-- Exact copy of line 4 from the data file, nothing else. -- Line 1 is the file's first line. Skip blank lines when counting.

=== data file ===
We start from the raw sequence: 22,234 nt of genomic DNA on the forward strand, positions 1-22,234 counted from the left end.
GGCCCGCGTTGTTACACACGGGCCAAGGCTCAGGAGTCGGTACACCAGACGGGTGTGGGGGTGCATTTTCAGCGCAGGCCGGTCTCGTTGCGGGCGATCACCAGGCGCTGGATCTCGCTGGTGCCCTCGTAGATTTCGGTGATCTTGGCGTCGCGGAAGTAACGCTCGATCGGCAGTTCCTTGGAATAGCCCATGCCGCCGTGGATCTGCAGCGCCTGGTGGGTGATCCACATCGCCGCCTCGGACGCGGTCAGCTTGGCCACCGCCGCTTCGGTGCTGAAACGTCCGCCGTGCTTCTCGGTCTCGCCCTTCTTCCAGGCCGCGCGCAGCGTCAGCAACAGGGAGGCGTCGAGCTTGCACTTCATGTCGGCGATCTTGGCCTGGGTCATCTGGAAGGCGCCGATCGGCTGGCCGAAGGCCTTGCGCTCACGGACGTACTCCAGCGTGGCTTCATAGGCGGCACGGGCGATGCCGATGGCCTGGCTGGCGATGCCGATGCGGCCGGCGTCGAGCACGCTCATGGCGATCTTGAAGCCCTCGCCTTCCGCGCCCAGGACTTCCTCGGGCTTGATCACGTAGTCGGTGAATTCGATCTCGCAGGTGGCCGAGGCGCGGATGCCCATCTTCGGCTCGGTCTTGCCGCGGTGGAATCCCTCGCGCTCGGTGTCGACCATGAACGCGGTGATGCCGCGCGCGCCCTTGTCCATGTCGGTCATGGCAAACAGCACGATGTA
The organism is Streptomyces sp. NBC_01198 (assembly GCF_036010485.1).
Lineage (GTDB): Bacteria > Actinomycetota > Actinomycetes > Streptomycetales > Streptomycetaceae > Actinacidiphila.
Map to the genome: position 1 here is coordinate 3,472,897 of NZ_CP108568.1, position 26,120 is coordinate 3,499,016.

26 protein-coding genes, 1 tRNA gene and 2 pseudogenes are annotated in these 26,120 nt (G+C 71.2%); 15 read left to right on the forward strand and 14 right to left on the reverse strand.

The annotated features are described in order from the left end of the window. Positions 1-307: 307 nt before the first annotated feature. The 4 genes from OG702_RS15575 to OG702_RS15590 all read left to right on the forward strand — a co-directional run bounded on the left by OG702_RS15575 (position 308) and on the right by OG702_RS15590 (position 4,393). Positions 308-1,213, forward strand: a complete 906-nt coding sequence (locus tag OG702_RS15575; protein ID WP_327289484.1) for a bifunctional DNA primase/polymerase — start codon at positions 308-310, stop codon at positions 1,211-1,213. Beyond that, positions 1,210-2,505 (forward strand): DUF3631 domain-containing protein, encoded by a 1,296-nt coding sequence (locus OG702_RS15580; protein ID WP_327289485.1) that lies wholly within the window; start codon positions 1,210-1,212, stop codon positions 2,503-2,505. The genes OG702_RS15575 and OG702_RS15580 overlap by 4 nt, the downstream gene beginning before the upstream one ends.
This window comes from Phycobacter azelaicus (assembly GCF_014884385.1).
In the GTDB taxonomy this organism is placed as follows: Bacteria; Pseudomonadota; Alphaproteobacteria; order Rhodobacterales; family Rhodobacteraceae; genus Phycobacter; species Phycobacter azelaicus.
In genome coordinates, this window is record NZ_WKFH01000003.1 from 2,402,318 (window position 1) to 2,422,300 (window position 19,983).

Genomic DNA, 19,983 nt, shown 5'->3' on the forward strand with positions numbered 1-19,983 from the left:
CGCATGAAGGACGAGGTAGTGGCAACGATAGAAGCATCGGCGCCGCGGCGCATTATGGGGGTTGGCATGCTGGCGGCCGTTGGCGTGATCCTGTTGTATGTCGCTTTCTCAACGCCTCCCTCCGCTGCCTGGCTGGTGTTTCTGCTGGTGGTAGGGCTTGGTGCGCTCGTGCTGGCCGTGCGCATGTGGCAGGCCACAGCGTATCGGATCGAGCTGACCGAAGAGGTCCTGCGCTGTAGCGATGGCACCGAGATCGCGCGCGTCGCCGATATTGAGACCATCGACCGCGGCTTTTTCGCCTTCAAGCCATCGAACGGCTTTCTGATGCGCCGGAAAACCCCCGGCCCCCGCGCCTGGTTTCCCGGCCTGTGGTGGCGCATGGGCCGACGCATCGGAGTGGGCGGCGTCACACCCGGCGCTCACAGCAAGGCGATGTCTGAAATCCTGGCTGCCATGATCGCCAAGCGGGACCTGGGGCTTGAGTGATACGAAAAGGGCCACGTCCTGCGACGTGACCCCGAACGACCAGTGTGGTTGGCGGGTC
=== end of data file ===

Lineage (GTDB): Bacteria > Actinomycetota > Actinomycetes > Streptomycetales > Streptomycetaceae > Actinacidiphila.